Such an assessment may seem premature, but the evidence is resident in the results of their labors. “Dark Age Ahead” stands as a kind of compendium for the collective, as over time their modus operandi becomes more familiar to the local contemporary art community. If there is any popular frustration in appreciating or absorbing the creative output of Viking Funeral, it may be that their practice has taken on a distinctive brand: angry, loud, dark, almost hostile to anyone outside of their realm of perception. From a critical perspective (regardless of the amount, or lack thereof, of primary information) however, the collective remains buoyant and adaptable to curatorial suggestion and guidance. Their name, alone, opens up a wealth of associations with the ancient burial rites of legendary warriors and marauders all the way to the best possible name for a high school band (considered on a whim).
As elusive as they are in fully disclosing their methodologies, they had slyly let on of their aspirations of fame and fortune in a previous interview with locally celebrated artist Nicolas Lobo for ArtLurker last year, “It would be nice to become so successful that we become dickheads and we can’t talk to each other. Rich you know to the point were we can only communicate by E-mail.” Not to be taken out of context, however, Viking Funeral remains a rigorously maintained performative structure, a unique presence in Miami that remains an essential element in the larger aim of diversification.
Aspirations are key to every artist’s movement intellectually, so there’s to be no mistaking their commitment isn’t clouded over by the idea of selling souls. With the inclusion of texts and soundtracks inspired by Jean-Luc Goddard, Italian Horror and any manner of sound experimentation, Viking Funeral probes historic recesses not for answers, but for samples; pathways and outlets into the current moment which often have jarring, but engaging results. Their multi-layered projects are not exactly spoonfuls of sugar for those familiar with a tried-and-true gallery or commercial scenario. But recall the efforts of Marcel Broodthaers, Daniel Buren and Hans Haacke and the contextual threads becomes thicker: institutional critique shunned the use of objects as sensory fixations, but deployed them as triggers into larger creative investigations. Such attempts were considered blasphemous to viewers and critics, as their expectations of consumer-friendly works were answered with disdainful, rebellious polls, polemics and poetry.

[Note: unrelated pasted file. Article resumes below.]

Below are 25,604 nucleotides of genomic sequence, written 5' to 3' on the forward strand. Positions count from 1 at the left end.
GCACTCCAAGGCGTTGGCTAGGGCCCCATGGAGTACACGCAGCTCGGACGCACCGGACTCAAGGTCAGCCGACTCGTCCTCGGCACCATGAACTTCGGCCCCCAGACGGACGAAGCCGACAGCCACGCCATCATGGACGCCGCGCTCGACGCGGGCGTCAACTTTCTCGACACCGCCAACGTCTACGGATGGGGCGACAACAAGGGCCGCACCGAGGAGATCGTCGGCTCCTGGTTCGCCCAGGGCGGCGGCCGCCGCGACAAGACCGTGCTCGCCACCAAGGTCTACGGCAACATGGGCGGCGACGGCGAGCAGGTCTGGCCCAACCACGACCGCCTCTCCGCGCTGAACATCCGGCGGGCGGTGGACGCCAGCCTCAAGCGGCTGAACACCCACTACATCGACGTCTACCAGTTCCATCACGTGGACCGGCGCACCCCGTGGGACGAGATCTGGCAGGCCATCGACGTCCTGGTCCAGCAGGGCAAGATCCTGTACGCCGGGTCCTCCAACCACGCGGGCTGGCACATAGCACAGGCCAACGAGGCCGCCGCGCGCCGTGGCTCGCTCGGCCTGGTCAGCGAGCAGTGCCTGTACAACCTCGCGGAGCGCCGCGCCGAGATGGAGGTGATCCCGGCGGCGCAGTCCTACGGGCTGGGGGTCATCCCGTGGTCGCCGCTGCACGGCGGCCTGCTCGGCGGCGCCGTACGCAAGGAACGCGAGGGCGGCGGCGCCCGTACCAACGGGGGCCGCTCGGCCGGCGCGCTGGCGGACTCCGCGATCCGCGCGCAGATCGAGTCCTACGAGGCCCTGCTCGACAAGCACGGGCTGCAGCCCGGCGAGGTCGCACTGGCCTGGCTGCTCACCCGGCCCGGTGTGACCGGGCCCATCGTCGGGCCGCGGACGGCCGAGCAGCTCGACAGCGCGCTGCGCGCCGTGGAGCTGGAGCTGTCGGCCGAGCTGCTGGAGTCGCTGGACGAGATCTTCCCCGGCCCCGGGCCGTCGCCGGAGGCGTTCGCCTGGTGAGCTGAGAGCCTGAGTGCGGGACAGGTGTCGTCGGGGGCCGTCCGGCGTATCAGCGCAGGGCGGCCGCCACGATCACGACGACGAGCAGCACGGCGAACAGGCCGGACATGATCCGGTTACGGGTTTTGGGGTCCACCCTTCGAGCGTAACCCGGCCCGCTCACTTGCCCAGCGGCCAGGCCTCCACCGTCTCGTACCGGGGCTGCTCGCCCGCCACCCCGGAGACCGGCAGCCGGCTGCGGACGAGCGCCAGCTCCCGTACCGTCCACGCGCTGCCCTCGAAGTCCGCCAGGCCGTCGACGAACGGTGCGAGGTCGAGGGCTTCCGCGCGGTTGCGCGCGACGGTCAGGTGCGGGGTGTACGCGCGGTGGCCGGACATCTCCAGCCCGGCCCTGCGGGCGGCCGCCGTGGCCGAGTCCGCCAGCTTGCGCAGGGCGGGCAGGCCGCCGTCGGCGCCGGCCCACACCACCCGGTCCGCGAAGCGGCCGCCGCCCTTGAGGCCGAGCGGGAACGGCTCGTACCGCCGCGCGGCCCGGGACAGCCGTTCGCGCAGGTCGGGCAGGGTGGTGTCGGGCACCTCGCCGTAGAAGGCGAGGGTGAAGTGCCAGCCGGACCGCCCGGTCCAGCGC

With Miami slowly earning its designation as a developing cultural capital, there is little room to prevent alternative gestures such as Viking Funeral to be considered too vague, too hostile or too unknown. The larger contribution to the contemporary landscape has been made under the auspices of the city’s most respected curators and institutions, who have seen beyond the simple niggles of work without price tags, plinths or detailed descriptions. Viking Funeral has broken through the shiny veneer of the ‘safe’ gallery world and all of its charms with a potent vengeance; it would be unfair to call the young men, themselves, vengeful or angry as they are polite and soft-spoken in person. To change the game, play loud.